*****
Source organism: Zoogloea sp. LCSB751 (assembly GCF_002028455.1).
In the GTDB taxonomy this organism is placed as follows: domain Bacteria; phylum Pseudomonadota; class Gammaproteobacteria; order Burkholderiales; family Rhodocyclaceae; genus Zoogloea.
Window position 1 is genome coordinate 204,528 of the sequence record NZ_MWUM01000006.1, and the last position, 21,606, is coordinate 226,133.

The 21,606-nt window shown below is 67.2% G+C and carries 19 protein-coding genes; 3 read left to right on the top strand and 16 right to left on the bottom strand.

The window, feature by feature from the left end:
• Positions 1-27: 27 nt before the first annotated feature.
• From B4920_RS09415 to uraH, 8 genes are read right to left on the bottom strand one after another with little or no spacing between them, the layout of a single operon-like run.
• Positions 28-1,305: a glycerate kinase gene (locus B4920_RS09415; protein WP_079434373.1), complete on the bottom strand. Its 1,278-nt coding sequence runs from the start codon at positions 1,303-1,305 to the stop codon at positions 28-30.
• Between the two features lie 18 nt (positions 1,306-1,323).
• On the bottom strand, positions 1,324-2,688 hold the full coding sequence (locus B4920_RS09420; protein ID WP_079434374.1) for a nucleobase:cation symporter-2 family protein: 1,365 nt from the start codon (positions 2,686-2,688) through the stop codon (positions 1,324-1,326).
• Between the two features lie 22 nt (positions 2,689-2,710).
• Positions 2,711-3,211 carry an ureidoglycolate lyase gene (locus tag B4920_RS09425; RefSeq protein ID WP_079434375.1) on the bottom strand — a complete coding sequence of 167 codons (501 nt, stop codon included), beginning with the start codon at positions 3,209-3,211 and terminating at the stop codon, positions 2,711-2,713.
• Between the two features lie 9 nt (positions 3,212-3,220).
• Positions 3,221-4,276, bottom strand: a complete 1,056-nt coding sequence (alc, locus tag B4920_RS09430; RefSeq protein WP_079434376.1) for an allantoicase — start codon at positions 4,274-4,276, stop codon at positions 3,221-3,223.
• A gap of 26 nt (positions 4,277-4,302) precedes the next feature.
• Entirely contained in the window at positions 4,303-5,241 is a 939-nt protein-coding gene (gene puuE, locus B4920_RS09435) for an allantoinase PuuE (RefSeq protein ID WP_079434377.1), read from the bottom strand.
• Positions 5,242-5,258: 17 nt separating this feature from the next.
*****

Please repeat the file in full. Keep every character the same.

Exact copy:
Source organism: Zoogloea sp. LCSB751 (assembly GCF_002028455.1).
In the GTDB taxonomy this organism is placed as follows: domain Bacteria; phylum Pseudomonadota; class Gammaproteobacteria; order Burkholderiales; family Rhodocyclaceae; genus Zoogloea.
Window position 1 is genome coordinate 204,528 of the sequence record NZ_MWUM01000006.1, and the last position, 21,606, is coordinate 226,133.

The 21,606-nt window shown below is 67.2% G+C and carries 19 protein-coding genes; 3 read left to right on the top strand and 16 right to left on the bottom strand.

The window, feature by feature from the left end:
• Positions 1-27: 27 nt before the first annotated feature.
• From B4920_RS09415 to uraH, 8 genes are read right to left on the bottom strand one after another with little or no spacing between them, the layout of a single operon-like run.
• Positions 28-1,305: a glycerate kinase gene (locus B4920_RS09415; protein WP_079434373.1), complete on the bottom strand. Its 1,278-nt coding sequence runs from the start codon at positions 1,303-1,305 to the stop codon at positions 28-30.
• Between the two features lie 18 nt (positions 1,306-1,323).
• On the bottom strand, positions 1,324-2,688 hold the full coding sequence (locus B4920_RS09420; protein ID WP_079434374.1) for a nucleobase:cation symporter-2 family protein: 1,365 nt from the start codon (positions 2,686-2,688) through the stop codon (positions 1,324-1,326).
• Between the two features lie 22 nt (positions 2,689-2,710).
• Positions 2,711-3,211 carry an ureidoglycolate lyase gene (locus tag B4920_RS09425; RefSeq protein ID WP_079434375.1) on the bottom strand — a complete coding sequence of 167 codons (501 nt, stop codon included), beginning with the start codon at positions 3,209-3,211 and terminating at the stop codon, positions 2,711-2,713.
• Between the two features lie 9 nt (positions 3,212-3,220).
• Positions 3,221-4,276, bottom strand: a complete 1,056-nt coding sequence (alc, locus tag B4920_RS09430; RefSeq protein WP_079434376.1) for an allantoicase — start codon at positions 4,274-4,276, stop codon at positions 3,221-3,223.
• A gap of 26 nt (positions 4,277-4,302) precedes the next feature.
• Entirely contained in the window at positions 4,303-5,241 is a 939-nt protein-coding gene (gene puuE, locus B4920_RS09435) for an allantoinase PuuE (RefSeq protein ID WP_079434377.1), read from the bottom strand.
• Positions 5,242-5,258: 17 nt separating this feature from the next.